xo,

bree

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The Lone Bellow

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Unplugged

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Mipso

One Longfellow Square, Portland, Maine

Sunday, February 14, 2016

I was so grateful to get to spend Valentine’s Day with my dear friend Dot in Portland. We had a delicious dinner at Empire and arrived early at One Longfellow Square to grab seats up close for Mipso. North Carolina’s Mipso kindly invited me to their show with Dan Mills back in January of 2015, and I’m so glad I decided to check them out. They were so delightful, in fact, that I scheduled my February vacation trip to visit my dad in Florida around getting to see them play again in Portland. I also randomly caught Mipso playing “Bad Penny” on a float in the Macy’s Thanksgiving Day Parade, so they’ve had quite the year! Maybe they’ll be a household name by the next time they play in Portland?

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Mipso riding on the KFC float in the Macy’s Thanksgiving Day Parade.

Mipso is Jacob Sharp on mandolin, Wood Robinson on upright bass, Joseph Terrell on lead vocal and guitar, and Libby Rodenbough on fiddle. This talented, charming group plays beautifully and their harmonies are spot on. They are clearly good friends and good people and are warm and friendly with the audience. I loved “Father’s House” and “Louise,” and it was a treat to see Maine’s most famous mandolin player, Joe Walsh, join Mipso for a couple of songs, too. “4 Train” and “When I’m Gone” both hit me in the feels with their somber lyrics. It’s refreshing to hear songs from a band that feel authentic and meaningful. It’s also wonderful to hear vocalists perform who have crystal clear voices so you can understand every word.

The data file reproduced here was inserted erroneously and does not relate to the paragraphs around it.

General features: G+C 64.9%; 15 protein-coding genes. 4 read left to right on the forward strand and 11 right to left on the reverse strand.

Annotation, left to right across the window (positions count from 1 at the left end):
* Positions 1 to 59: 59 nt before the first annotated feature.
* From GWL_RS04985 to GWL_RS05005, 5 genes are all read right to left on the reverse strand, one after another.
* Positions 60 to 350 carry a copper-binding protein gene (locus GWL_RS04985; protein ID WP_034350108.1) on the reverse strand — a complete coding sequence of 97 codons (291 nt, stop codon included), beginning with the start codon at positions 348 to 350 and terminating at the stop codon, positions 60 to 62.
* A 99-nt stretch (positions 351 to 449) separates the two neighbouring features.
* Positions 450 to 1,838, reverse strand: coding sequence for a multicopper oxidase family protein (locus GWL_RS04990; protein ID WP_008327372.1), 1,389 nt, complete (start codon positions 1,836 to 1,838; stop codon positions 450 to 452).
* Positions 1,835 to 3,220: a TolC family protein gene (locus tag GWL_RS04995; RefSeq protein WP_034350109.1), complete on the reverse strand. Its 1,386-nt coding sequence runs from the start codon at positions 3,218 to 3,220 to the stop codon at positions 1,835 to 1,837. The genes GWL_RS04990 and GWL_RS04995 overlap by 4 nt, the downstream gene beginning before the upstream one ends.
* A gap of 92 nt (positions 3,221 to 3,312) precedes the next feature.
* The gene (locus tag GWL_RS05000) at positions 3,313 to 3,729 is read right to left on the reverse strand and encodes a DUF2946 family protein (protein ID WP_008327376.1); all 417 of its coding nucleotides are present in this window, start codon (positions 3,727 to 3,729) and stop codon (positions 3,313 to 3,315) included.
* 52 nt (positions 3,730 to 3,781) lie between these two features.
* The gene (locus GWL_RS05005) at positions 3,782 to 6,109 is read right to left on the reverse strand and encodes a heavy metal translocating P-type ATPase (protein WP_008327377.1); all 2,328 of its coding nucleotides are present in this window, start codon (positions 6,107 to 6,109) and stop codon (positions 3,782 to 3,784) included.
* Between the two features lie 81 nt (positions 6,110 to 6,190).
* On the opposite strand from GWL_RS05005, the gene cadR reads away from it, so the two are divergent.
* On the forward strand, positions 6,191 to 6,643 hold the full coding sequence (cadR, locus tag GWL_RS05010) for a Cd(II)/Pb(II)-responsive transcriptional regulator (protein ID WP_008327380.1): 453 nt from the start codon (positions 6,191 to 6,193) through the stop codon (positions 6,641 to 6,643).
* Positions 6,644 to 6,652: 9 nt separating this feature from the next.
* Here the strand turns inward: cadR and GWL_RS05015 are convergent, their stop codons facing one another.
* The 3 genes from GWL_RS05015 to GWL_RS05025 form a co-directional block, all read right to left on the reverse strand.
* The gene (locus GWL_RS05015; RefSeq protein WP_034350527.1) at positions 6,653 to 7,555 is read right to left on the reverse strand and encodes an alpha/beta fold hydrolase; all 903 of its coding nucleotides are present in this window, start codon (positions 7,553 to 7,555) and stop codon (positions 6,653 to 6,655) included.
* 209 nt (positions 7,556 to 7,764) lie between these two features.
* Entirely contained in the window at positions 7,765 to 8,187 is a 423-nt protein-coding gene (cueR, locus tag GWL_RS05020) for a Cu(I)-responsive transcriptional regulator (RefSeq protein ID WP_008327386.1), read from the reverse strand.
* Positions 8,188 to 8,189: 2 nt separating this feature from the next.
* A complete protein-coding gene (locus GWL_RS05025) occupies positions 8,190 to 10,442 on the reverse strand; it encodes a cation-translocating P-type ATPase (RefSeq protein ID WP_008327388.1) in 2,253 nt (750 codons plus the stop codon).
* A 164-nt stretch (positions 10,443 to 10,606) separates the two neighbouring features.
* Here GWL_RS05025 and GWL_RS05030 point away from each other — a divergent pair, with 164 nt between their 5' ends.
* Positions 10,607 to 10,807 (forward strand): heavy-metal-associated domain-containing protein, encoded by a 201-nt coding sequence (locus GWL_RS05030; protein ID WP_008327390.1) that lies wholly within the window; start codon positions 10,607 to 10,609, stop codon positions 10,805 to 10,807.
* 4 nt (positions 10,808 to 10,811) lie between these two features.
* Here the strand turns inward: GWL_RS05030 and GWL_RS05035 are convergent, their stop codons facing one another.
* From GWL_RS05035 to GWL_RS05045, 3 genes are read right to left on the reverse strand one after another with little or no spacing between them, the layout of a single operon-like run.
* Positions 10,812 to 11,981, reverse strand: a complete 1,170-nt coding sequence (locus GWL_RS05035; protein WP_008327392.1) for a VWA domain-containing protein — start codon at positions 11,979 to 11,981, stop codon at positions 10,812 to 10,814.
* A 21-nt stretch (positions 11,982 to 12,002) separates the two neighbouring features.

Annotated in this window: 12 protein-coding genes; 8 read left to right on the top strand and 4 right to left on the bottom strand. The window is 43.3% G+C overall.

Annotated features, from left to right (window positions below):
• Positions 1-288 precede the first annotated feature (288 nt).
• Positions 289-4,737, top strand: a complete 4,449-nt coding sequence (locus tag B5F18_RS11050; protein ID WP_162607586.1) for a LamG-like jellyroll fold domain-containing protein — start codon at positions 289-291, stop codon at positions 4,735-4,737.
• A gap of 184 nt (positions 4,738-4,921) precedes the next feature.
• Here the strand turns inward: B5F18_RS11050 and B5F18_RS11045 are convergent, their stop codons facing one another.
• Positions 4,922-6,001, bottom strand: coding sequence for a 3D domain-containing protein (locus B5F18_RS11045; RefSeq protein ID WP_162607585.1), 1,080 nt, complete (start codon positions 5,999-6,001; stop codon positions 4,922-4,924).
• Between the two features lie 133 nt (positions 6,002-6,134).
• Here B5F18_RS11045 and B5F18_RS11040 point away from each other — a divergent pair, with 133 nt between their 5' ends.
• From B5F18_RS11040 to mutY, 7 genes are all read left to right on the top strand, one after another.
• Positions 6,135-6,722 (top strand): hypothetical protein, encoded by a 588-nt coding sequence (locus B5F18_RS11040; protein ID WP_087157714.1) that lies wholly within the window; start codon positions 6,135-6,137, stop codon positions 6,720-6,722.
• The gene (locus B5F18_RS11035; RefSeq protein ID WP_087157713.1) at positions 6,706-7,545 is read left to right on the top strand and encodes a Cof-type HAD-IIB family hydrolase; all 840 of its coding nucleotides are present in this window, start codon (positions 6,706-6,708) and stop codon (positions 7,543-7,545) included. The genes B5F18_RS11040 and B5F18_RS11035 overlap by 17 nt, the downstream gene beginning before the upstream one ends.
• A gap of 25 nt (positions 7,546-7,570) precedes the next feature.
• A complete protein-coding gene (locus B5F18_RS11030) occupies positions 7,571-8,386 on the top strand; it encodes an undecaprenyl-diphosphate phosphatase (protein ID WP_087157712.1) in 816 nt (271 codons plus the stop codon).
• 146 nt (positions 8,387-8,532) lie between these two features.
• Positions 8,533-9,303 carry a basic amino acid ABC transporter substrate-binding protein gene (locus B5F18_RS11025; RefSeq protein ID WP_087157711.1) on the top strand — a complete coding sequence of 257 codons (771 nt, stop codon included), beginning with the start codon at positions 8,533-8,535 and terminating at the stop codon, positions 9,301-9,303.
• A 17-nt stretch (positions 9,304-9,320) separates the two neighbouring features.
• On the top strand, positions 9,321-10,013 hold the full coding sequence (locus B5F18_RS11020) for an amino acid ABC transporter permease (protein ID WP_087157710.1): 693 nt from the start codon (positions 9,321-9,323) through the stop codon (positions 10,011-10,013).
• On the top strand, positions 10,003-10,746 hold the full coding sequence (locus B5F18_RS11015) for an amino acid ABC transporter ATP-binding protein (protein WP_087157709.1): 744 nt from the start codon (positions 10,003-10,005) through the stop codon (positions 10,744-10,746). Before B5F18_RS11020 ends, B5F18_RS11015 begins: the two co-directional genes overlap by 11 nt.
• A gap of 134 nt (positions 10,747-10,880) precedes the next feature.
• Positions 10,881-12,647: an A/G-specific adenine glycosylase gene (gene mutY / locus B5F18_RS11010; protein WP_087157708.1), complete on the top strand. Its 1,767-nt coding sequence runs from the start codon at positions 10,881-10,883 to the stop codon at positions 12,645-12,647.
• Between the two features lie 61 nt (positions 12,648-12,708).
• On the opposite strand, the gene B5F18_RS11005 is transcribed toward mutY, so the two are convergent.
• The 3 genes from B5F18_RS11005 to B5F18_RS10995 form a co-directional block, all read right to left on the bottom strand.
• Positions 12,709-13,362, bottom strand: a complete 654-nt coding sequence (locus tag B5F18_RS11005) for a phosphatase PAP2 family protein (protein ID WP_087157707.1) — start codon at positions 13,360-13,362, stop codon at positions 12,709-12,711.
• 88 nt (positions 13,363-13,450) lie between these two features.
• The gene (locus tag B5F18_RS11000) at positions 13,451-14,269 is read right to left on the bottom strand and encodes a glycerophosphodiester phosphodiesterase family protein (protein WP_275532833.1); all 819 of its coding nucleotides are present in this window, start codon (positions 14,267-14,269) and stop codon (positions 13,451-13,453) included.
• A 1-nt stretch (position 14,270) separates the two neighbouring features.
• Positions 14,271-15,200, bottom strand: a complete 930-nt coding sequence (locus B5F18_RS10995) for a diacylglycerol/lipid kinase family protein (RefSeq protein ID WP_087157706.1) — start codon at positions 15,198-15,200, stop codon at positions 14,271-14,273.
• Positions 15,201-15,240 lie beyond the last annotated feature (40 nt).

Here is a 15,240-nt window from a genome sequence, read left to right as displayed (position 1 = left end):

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Jacob Sharp on mandolin, Joseph Terrell on guitar, and Libby Rodenbough on fiddle

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Joseph’s voice has a decidedly Paul Simon sound, which became even more evident during their lovely cover of “Diamonds on the Soles of Her Shoes.” I’ve already named a lot of favorite songs of the night, but “Get Out,” was another top favorite. Mipso really does it right. They are an absolute pleasure to see live and I’m already eager to have them back to Maine. They joked that they keep coming in the winter and would really like to come back in the summer, so I hope we don’t have to wait as long for their next show here. Thanks again, Mipso! Libby—I hope you had a fun birthday in Portland!

xo,

bree

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Maine’s Joe Walsh joined Mipso on mandolin

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Joe delivered a gift basket to Libby on stage at the end of the night. Her sweet parents sent it to One Longfellow Square to arrive on her birthday.

 

 

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Ellis Paul and Friends with Betty Soo

Friday, January 1, 2016

One Longfellow Square, Portland, Maine